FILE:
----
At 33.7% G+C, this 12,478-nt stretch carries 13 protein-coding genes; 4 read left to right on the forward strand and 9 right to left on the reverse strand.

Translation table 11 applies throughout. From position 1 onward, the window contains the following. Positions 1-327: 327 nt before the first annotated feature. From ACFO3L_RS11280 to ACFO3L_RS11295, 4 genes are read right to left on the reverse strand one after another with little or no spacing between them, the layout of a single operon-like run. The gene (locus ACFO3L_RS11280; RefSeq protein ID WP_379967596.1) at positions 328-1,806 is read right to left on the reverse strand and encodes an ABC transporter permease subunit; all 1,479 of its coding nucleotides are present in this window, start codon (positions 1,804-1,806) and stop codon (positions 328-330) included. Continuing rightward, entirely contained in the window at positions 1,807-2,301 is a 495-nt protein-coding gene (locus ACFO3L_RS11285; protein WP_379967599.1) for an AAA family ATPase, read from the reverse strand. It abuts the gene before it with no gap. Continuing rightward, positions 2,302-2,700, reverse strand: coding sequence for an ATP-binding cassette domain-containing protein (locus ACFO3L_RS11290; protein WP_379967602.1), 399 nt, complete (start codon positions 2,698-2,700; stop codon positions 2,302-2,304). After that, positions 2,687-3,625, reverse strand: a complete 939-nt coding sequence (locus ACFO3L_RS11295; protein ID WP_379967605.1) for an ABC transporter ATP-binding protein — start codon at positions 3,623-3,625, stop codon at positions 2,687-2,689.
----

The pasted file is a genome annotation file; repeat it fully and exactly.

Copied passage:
At 33.7% G+C, this 12,478-nt stretch carries 13 protein-coding genes; 4 read left to right on the forward strand and 9 right to left on the reverse strand.

Translation table 11 applies throughout. From position 1 onward, the window contains the following. Positions 1-327: 327 nt before the first annotated feature. From ACFO3L_RS11280 to ACFO3L_RS11295, 4 genes are read right to left on the reverse strand one after another with little or no spacing between them, the layout of a single operon-like run. The gene (locus ACFO3L_RS11280; RefSeq protein ID WP_379967596.1) at positions 328-1,806 is read right to left on the reverse strand and encodes an ABC transporter permease subunit; all 1,479 of its coding nucleotides are present in this window, start codon (positions 1,804-1,806) and stop codon (positions 328-330) included. Continuing rightward, entirely contained in the window at positions 1,807-2,301 is a 495-nt protein-coding gene (locus ACFO3L_RS11285; protein WP_379967599.1) for an AAA family ATPase, read from the reverse strand. It abuts the gene before it with no gap. Continuing rightward, positions 2,302-2,700, reverse strand: coding sequence for an ATP-binding cassette domain-containing protein (locus ACFO3L_RS11290; protein WP_379967602.1), 399 nt, complete (start codon positions 2,698-2,700; stop codon positions 2,302-2,304). After that, positions 2,687-3,625, reverse strand: a complete 939-nt coding sequence (locus ACFO3L_RS11295; protein ID WP_379967605.1) for an ABC transporter ATP-binding protein — start codon at positions 3,623-3,625, stop codon at positions 2,687-2,689.